Solutions around today's analytic ecosystem are too technically driven without focusing on business values. The buzzwords seem to over-compensate the reality of implementation and cost of ownership. I challenge you to view your analytic architecture using pluralism and secularity. Without such a view of this world your resume will fill out nicely but your business values will suffer.
In my previous role, prior to joining Teradata, I was given the task of trying to move "all" of our organization’s BI data to Hadoop. I will share my approach - how best-in-class solutions come naturally when pluralism and secularity are used to support a business-first environment.
Big data has exposed some great insights into what we can, should, and need to do with our data. However, this space is filled with radical opinions and the pressure to "draw a line in the sand" between time-proven methodologies and what we know as "big data." Some may view these spaces moving in opposite directions; however, these spaces will collide. The question is not "if" but "when." What are we doing now to prepare for this inevitability? Hadapt seems to be moving in the right direction in terms of leadership between the two spaces.
I found many of the data sets in relational databases to be lacking in structure, highly transient, and loosely coupled. Data scientists needed to have quick access to data sets to perform their hypothesis testing.
Continuously requesting IT to rerun their ETL processes was highly inefficient. A data scientist once asked me "Why can't we just dump the data in a Linux mount for exploration?" Schema-on-write was too restrictive as the data scientists could not predefine the attributes for the data set for ingestion. As the data sets became more complex and unstructured, the ETL processes became exponentially more complicated and performance was hindered.
I also found during this exercise that my traditional BI analysts were perplexed with formulating questions about the data. One of the reasons was that businesses did not know what questions to ask. This is a common challenge in the big data ecosystem. We are used to knowing our data and being able to come up with incredible questions about it. The BI analyst's world has been disrupted as they now need to ask "What insights/answers do I have about my data?" – (according to IIya Katsov in one of his blogs).
The product owner of Hadoop was convinced that the entire dataset should be hosted on Amazon Web Services (S3) which would allow our analytics (via Elastiv Map Reduce) to perform at incredible speeds. However, due to various ISO guidelines, the data sets had to be encrypted at rest and in transit which degraded performance by approximately 30 percent.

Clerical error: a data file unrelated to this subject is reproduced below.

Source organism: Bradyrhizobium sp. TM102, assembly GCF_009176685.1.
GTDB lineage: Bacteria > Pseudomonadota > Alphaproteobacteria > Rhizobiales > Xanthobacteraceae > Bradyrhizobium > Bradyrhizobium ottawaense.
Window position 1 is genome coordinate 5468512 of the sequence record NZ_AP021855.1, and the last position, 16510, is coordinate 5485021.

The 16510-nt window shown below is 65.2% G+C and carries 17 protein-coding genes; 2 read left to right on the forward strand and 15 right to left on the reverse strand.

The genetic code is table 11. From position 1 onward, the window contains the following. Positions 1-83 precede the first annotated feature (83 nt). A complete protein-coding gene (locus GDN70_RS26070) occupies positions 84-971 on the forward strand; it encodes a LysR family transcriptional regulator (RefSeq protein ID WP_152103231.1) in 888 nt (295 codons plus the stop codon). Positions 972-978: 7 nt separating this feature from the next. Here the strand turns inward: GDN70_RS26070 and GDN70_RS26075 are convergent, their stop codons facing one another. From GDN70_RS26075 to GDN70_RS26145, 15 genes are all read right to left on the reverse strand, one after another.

Without an access path model, logical model, or unified model, business users and data scientists were left with little appetite for unified analytics. Data scientists were on their own guidelines for integrated/ federated/governed/liberated post-discovery analytical sets.
Communication with the rest of the organization became an unattainable goal. The models which came out of discovery were not federated across the organization as there was a disconnect between the data scientists, data architects, Hadoop engineers, and data stewards -- who spoke different languages. Data scientists were creating amazing predictive models and at the same time data stewards were looking for tools to help them provide insight in prediction for the SAME DATA.
Using NoSQL for a specific question on a dataset required a new collection set. To maintain and govern the numerous collections became a burden. There had to be a better way to answer many questions without having a linear relationship to the number of collections instantiated. The answer may be within access path modeling.
Another challenge I faced was when users wanted a graphical representation of the data and the embedded relationships or lack thereof. Are they asking for a data model? The users would immediately say no, since they read in a blog somewhere that data modeling is not required using NoSQL technology.
At the end of this entire implementation I found myself needing to integrate these various platforms for the sake of providing a business-first solution. Maybe the line in the sand isn't a business-first approach? Those that drive Pluralism (a condition or system in which two or more states, groups, principles, sources of authority, etc., coexist) and Secularity (not being devoted to a specific technology or data 'religion') within their analytic ecosystem -- can truly deliver a business-first solution approach while avoiding the proverbial "silver bullet" architecture solutions.
In my coming post, I will share some of the practices for access path modeling within Big Data and how it supports pluralism and secularity within a business-first analytic ecosystem.
Sunile Manjee is a Product Manager in Teradata’s Architecture and Modeling Solutions team. Big Data solutions are his specialty, along with the architecture to support a unified data vision. He has over 12 years of IT experience as a Big Data architect, DW architect, application architect, IT team lead, and 3gl/4gl programmer.